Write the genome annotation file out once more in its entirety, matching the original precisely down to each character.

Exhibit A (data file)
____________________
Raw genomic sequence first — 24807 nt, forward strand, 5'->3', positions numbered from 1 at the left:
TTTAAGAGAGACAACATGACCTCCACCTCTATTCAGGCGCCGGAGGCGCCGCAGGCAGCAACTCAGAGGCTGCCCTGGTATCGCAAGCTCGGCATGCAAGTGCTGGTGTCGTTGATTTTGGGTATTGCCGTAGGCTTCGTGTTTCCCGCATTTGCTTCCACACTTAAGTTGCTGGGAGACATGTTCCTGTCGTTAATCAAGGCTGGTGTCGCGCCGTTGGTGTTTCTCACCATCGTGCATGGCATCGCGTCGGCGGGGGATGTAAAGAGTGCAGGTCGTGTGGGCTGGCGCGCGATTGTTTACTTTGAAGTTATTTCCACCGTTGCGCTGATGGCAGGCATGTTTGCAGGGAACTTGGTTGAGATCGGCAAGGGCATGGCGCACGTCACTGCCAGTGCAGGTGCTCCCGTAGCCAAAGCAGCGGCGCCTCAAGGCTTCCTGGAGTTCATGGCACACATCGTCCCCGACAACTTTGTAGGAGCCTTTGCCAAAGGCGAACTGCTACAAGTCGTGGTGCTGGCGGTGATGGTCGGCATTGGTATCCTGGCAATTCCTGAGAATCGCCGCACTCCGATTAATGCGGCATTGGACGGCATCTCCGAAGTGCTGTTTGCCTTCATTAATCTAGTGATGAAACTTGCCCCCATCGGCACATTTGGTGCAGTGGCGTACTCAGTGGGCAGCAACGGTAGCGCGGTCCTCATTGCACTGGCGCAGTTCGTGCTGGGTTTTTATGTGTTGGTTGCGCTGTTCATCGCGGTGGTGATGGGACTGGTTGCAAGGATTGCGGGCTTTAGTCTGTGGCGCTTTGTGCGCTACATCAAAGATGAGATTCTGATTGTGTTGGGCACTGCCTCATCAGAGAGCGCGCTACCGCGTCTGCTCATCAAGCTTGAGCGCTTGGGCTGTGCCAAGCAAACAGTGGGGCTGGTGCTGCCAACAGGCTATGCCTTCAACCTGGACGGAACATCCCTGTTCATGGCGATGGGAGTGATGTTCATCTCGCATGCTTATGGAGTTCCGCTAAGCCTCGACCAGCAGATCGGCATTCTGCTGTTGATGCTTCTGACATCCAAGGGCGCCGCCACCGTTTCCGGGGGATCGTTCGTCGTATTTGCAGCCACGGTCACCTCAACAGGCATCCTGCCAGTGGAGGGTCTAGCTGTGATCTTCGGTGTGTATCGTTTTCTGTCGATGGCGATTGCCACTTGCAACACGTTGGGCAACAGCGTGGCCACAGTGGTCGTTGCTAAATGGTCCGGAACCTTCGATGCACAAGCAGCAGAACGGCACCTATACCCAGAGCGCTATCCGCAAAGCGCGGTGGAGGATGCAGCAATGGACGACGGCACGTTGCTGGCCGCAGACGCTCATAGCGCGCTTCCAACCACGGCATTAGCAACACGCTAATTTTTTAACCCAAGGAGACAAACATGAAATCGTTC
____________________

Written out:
Raw genomic sequence first — 24807 nt, forward strand, 5'->3', positions numbered from 1 at the left:
TTTAAGAGAGACAACATGACCTCCACCTCTATTCAGGCGCCGGAGGCGCCGCAGGCAGCAACTCAGAGGCTGCCCTGGTATCGCAAGCTCGGCATGCAAGTGCTGGTGTCGTTGATTTTGGGTATTGCCGTAGGCTTCGTGTTTCCCGCATTTGCTTCCACACTTAAGTTGCTGGGAGACATGTTCCTGTCGTTAATCAAGGCTGGTGTCGCGCCGTTGGTGTTTCTCACCATCGTGCATGGCATCGCGTCGGCGGGGGATGTAAAGAGTGCAGGTCGTGTGGGCTGGCGCGCGATTGTTTACTTTGAAGTTATTTCCACCGTTGCGCTGATGGCAGGCATGTTTGCAGGGAACTTGGTTGAGATCGGCAAGGGCATGGCGCACGTCACTGCCAGTGCAGGTGCTCCCGTAGCCAAAGCAGCGGCGCCTCAAGGCTTCCTGGAGTTCATGGCACACATCGTCCCCGACAACTTTGTAGGAGCCTTTGCCAAAGGCGAACTGCTACAAGTCGTGGTGCTGGCGGTGATGGTCGGCATTGGTATCCTGGCAATTCCTGAGAATCGCCGCACTCCGATTAATGCGGCATTGGACGGCATCTCCGAAGTGCTGTTTGCCTTCATTAATCTAGTGATGAAACTTGCCCCCATCGGCACATTTGGTGCAGTGGCGTACTCAGTGGGCAGCAACGGTAGCGCGGTCCTCATTGCACTGGCGCAGTTCGTGCTGGGTTTTTATGTGTTGGTTGCGCTGTTCATCGCGGTGGTGATGGGACTGGTTGCAAGGATTGCGGGCTTTAGTCTGTGGCGCTTTGTGCGCTACATCAAAGATGAGATTCTGATTGTGTTGGGCACTGCCTCATCAGAGAGCGCGCTACCGCGTCTGCTCATCAAGCTTGAGCGCTTGGGCTGTGCCAAGCAAACAGTGGGGCTGGTGCTGCCAACAGGCTATGCCTTCAACCTGGACGGAACATCCCTGTTCATGGCGATGGGAGTGATGTTCATCTCGCATGCTTATGGAGTTCCGCTAAGCCTCGACCAGCAGATCGGCATTCTGCTGTTGATGCTTCTGACATCCAAGGGCGCCGCCACCGTTTCCGGGGGATCGTTCGTCGTATTTGCAGCCACGGTCACCTCAACAGGCATCCTGCCAGTGGAGGGTCTAGCTGTGATCTTCGGTGTGTATCGTTTTCTGTCGATGGCGATTGCCACTTGCAACACGTTGGGCAACAGCGTGGCCACAGTGGTCGTTGCTAAATGGTCCGGAACCTTCGATGCACAAGCAGCAGAACGGCACCTATACCCAGAGCGCTATCCGCAAAGCGCGGTGGAGGATGCAGCAATGGACGACGGCACGTTGCTGGCCGCAGACGCTCATAGCGCGCTTCCAACCACGGCATTAGCAACACGCTAATTTTTTAACCCAAGGAGACAAACATGAAATCGTTC